Personalized photo albums allow infants and toddlers to participate in telling stories about their favorite people, favorite activities, and daily lives. These albums provide opportunities for building pre-literacy skills, which are the skills that children need to learn in order to read well when they are older. Some important pre-literacy skills that kids can learn from personalized photo albums include book orientation (holding the book right-side up), book navigation skills (e.g., turning pages from left to right), increased comprehension of narrative language (the type of language used to tell stories), and increased vocabulary. Objects with environmental print can even be incorporated into the books to build early print recognition skills (e.g., an empty, clean piece of an apple sauce pouch with the label visible could be attached to the page to allow the child to share information about favorite foods).
Personalized photo albums can also increase young children’s opportunities for participation in activities with other children and adults, and can build social and turn-taking skills. For example, if a preschool classroom typically has a “show and tell” time, children who have speech delays or disorders could use a personalized photo album to take their turns and share about things that are meaningful to them. If the childcare or school classroom teacher is willing and able to take photos and either print them out or import them into the child’s iPad, then personalized photo albums can be used to allow children to share information with their parents about what they did at school.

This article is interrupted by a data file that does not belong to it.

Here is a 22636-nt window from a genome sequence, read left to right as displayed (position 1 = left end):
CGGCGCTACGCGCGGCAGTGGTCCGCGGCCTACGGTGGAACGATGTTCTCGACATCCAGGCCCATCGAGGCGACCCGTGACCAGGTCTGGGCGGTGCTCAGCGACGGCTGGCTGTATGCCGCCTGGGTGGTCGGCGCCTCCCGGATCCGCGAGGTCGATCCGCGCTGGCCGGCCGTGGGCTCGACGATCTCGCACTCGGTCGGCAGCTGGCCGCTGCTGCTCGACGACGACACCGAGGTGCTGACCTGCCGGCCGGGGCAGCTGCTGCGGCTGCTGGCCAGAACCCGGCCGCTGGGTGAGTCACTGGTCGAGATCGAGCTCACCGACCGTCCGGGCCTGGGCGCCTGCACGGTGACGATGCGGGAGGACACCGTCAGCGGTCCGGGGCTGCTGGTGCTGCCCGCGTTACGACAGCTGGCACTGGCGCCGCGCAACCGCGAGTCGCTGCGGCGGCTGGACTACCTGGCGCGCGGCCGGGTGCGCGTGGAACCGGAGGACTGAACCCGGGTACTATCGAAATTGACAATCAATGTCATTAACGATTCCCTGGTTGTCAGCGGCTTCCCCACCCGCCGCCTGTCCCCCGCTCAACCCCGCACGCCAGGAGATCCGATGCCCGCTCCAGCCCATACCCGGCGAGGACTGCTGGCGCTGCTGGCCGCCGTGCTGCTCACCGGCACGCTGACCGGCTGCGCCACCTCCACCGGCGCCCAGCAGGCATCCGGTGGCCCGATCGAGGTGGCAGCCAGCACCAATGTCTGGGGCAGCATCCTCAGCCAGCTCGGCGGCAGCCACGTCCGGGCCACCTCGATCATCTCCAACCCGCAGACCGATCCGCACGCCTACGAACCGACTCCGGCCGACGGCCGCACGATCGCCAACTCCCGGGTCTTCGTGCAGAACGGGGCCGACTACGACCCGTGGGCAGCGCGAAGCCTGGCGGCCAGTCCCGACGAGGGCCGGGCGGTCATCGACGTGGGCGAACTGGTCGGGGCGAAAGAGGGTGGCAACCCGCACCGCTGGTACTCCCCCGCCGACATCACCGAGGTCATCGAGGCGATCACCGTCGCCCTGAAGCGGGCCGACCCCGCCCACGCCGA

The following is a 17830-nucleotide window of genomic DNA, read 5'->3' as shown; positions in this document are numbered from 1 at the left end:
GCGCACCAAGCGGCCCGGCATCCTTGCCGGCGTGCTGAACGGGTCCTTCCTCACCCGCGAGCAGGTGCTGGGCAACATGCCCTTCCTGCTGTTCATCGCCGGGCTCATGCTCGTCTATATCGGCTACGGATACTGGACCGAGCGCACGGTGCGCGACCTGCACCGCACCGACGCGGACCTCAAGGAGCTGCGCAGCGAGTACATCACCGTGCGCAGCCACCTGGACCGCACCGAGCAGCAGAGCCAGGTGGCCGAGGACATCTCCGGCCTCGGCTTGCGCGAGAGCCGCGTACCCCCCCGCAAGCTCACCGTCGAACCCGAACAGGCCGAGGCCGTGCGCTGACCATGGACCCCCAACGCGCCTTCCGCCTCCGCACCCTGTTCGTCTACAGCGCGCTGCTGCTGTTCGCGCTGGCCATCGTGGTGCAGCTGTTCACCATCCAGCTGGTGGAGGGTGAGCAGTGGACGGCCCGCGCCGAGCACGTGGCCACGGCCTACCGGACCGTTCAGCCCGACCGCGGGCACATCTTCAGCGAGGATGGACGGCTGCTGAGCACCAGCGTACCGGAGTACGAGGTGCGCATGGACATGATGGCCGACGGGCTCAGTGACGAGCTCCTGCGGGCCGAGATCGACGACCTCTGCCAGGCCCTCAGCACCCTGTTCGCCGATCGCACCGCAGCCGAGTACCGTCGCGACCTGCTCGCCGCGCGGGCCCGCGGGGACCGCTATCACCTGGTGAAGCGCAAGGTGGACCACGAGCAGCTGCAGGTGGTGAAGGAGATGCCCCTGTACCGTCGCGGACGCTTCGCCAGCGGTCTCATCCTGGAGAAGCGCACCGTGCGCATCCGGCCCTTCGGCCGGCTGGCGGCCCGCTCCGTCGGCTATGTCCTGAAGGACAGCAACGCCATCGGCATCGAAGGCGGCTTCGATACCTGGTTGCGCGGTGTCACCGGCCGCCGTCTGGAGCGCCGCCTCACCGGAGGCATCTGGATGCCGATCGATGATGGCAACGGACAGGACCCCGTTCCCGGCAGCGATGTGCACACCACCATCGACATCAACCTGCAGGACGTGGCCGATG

There are many different ways to create personalized photo albums for your child. One option is to create these books on the iPad using a photo album app. These apps allow you to import your own photographs, type text to go along with the photos, and record yourself speaking a message for each page. There are several apps that do this, but some good ones to try are Pictello ($19.99), Story Creator (free), and Book Creator (free limited version, or upgrade for $5). Keep in mind that if your child has a physical disability and has trouble using his or her hands, Pictello has the most options for supporting your child’s access (it is switch-adaptable, and the pages can also be turned by tapping with a full hand anywhere on the iPad’s screen for children who cannot point and swipe). You can also create electronic story books on the computer in Tar Heel Reader.
Physical recordable photo albums, meaning photo albums that let you record auditory messages, are available both from companies that make products for individuals with disabilities (e.g., Talking Photo Album by Attainment Company) and sometimes commercially on Amazon or in regular stores.
You can also use a regular photo album or a baby book with spots for adding photos (like the Sassy Look Book here: ) to meet the same goals! In addition to photos, you can try adding things like wrappers from favorite foods, kids’ drawings, stickers from a visit to the doctor, ticket stubs, or objects from nature as reminders of family events and daily routines. One way to do this is to make a “Baggie Book” by putting pictures or drawings in Ziplock bags and stapling them together (e.g., see this description of Baggie Books on Dr. Jean’s blog). Just supervise very closely if you use these with young children, since staples can be sharp and/ or a choking hazard and Ziplock bag zippers can come off and be accidentally swallowed.
Personalized photo story books are a great early learning and communication activity for any baby or toddler- even children without delays or disabilities. They can help your child to build close relationships with others, express concepts, learn about their world, and practice early reading skills. And they are good practice for kids who are learning to use photos for communication!